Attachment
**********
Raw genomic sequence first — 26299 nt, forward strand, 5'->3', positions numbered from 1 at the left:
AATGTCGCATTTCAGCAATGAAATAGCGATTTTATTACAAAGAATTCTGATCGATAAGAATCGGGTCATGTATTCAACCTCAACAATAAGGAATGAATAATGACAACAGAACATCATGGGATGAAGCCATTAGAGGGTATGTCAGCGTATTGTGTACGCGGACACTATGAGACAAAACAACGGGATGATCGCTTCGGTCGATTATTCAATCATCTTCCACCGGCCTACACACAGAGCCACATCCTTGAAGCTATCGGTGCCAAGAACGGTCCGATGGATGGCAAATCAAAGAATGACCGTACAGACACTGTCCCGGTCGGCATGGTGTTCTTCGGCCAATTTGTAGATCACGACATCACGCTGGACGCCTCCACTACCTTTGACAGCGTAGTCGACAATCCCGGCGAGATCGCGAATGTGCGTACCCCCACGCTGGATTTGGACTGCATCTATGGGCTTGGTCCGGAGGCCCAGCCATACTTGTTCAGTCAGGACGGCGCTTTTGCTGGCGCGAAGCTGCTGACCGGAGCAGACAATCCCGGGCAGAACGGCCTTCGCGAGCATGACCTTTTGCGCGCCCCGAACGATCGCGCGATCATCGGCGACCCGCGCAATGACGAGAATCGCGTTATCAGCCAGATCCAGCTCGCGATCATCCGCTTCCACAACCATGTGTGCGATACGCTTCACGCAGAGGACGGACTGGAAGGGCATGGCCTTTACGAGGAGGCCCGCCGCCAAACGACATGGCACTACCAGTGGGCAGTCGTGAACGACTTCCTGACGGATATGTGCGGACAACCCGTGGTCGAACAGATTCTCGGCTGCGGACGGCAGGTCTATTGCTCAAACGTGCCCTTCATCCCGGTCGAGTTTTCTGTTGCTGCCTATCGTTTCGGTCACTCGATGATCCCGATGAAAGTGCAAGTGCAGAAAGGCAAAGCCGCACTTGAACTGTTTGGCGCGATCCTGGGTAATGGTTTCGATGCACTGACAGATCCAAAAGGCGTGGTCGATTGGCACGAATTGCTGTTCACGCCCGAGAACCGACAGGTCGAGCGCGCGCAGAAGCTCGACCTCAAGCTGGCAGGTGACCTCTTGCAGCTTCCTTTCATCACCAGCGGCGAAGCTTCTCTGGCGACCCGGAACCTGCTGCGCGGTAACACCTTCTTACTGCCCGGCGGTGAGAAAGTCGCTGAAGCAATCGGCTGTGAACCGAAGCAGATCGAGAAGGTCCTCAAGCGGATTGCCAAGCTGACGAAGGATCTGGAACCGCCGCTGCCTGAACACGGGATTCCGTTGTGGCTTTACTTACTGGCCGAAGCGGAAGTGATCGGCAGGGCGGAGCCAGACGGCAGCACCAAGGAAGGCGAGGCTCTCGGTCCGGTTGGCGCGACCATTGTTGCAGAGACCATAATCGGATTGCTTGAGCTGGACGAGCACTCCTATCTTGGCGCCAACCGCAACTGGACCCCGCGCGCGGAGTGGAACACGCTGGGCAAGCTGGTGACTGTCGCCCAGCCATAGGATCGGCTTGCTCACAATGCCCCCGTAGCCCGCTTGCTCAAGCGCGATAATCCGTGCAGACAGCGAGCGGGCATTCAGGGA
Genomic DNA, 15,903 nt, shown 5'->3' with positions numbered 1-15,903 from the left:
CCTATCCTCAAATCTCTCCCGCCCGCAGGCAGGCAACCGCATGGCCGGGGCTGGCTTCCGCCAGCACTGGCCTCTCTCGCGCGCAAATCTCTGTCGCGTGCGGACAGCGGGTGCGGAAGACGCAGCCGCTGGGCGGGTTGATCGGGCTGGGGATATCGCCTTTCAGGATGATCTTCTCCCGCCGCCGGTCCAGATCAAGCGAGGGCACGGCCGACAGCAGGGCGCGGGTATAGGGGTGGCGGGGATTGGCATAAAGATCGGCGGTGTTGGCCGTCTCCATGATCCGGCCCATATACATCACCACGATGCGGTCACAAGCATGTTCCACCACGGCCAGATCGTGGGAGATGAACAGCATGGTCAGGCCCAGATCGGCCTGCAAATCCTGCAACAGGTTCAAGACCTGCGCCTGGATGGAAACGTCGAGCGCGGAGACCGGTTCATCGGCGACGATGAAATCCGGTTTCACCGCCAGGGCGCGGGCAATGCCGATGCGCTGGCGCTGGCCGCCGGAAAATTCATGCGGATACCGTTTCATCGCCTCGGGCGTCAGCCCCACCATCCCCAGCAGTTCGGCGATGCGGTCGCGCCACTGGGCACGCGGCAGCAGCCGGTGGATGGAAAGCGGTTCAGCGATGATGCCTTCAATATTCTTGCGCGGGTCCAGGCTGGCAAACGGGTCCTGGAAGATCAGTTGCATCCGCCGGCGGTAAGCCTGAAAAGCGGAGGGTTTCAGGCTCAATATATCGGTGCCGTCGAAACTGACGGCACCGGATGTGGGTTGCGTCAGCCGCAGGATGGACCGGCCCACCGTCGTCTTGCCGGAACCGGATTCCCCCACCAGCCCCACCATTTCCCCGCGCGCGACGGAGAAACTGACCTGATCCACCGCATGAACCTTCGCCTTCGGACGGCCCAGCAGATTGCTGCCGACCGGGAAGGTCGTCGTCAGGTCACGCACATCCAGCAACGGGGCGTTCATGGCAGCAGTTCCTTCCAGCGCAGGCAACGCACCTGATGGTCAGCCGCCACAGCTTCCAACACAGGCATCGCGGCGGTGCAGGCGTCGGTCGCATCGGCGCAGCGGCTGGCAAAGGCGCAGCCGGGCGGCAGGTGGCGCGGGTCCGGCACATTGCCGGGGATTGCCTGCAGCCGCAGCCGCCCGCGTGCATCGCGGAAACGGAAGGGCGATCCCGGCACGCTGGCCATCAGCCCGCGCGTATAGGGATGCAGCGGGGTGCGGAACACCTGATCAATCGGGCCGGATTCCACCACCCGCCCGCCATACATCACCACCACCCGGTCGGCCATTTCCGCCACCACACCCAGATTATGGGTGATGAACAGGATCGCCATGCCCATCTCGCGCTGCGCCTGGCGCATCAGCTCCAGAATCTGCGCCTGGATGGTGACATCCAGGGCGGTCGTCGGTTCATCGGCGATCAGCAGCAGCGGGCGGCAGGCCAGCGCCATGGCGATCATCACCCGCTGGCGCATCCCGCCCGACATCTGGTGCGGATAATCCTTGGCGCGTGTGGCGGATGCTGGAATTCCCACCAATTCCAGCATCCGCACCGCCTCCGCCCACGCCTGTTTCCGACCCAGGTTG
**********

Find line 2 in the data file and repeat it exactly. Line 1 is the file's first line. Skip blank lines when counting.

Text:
AATGTCGCATTTCAGCAATGAAATAGCGATTTTATTACAAAGAATTCTGATCGATAAGAATCGGGTCATGTATTCAACCTCAACAATAAGGAATGAATAATGACAACAGAACATCATGGGATGAAGCCATTAGAGGGTATGTCAGCGTATTGTGTACGCGGACACTATGAGACAAAACAACGGGATGATCGCTTCGGTCGATTATTCAATCATCTTCCACCGGCCTACACACAGAGCCACATCCTTGAAGCTATCGGTGCCAAGAACGGTCCGATGGATGGCAAATCAAAGAATGACCGTACAGACACTGTCCCGGTCGGCATGGTGTTCTTCGGCCAATTTGTAGATCACGACATCACGCTGGACGCCTCCACTACCTTTGACAGCGTAGTCGACAATCCCGGCGAGATCGCGAATGTGCGTACCCCCACGCTGGATTTGGACTGCATCTATGGGCTTGGTCCGGAGGCCCAGCCATACTTGTTCAGTCAGGACGGCGCTTTTGCTGGCGCGAAGCTGCTGACCGGAGCAGACAATCCCGGGCAGAACGGCCTTCGCGAGCATGACCTTTTGCGCGCCCCGAACGATCGCGCGATCATCGGCGACCCGCGCAATGACGAGAATCGCGTTATCAGCCAGATCCAGCTCGCGATCATCCGCTTCCACAACCATGTGTGCGATACGCTTCACGCAGAGGACGGACTGGAAGGGCATGGCCTTTACGAGGAGGCCCGCCGCCAAACGACATGGCACTACCAGTGGGCAGTCGTGAACGACTTCCTGACGGATATGTGCGGACAACCCGTGGTCGAACAGATTCTCGGCTGCGGACGGCAGGTCTATTGCTCAAACGTGCCCTTCATCCCGGTCGAGTTTTCTGTTGCTGCCTATCGTTTCGGTCACTCGATGATCCCGATGAAAGTGCAAGTGCAGAAAGGCAAAGCCGCACTTGAACTGTTTGGCGCGATCCTGGGTAATGGTTTCGATGCACTGACAGATCCAAAAGGCGTGGTCGATTGGCACGAATTGCTGTTCACGCCCGAGAACCGACAGGTCGAGCGCGCGCAGAAGCTCGACCTCAAGCTGGCAGGTGACCTCTTGCAGCTTCCTTTCATCACCAGCGGCGAAGCTTCTCTGGCGACCCGGAACCTGCTGCGCGGTAACACCTTCTTACTGCCCGGCGGTGAGAAAGTCGCTGAAGCAATCGGCTGTGAACCGAAGCAGATCGAGAAGGTCCTCAAGCGGATTGCCAAGCTGACGAAGGATCTGGAACCGCCGCTGCCTGAACACGGGATTCCGTTGTGGCTTTACTTACTGGCCGAAGCGGAAGTGATCGGCAGGGCGGAGCCAGACGGCAGCACCAAGGAAGGCGAGGCTCTCGGTCCGGTTGGCGCGACCATTGTTGCAGAGACCATAATCGGATTGCTTGAGCTGGACGAGCACTCCTATCTTGGCGCCAACCGCAACTGGACCCCGCGCGCGGAGTGGAACACGCTGGGCAAGCTGGTGACTGTCGCCCAGCCATAGGATCGGCTTGCTCACAATGCCCCCGTAGCCCGCTTGCTCAAGCGCGATAATCCGTGCAGACAGCGAGCGGGCATTCAGGGA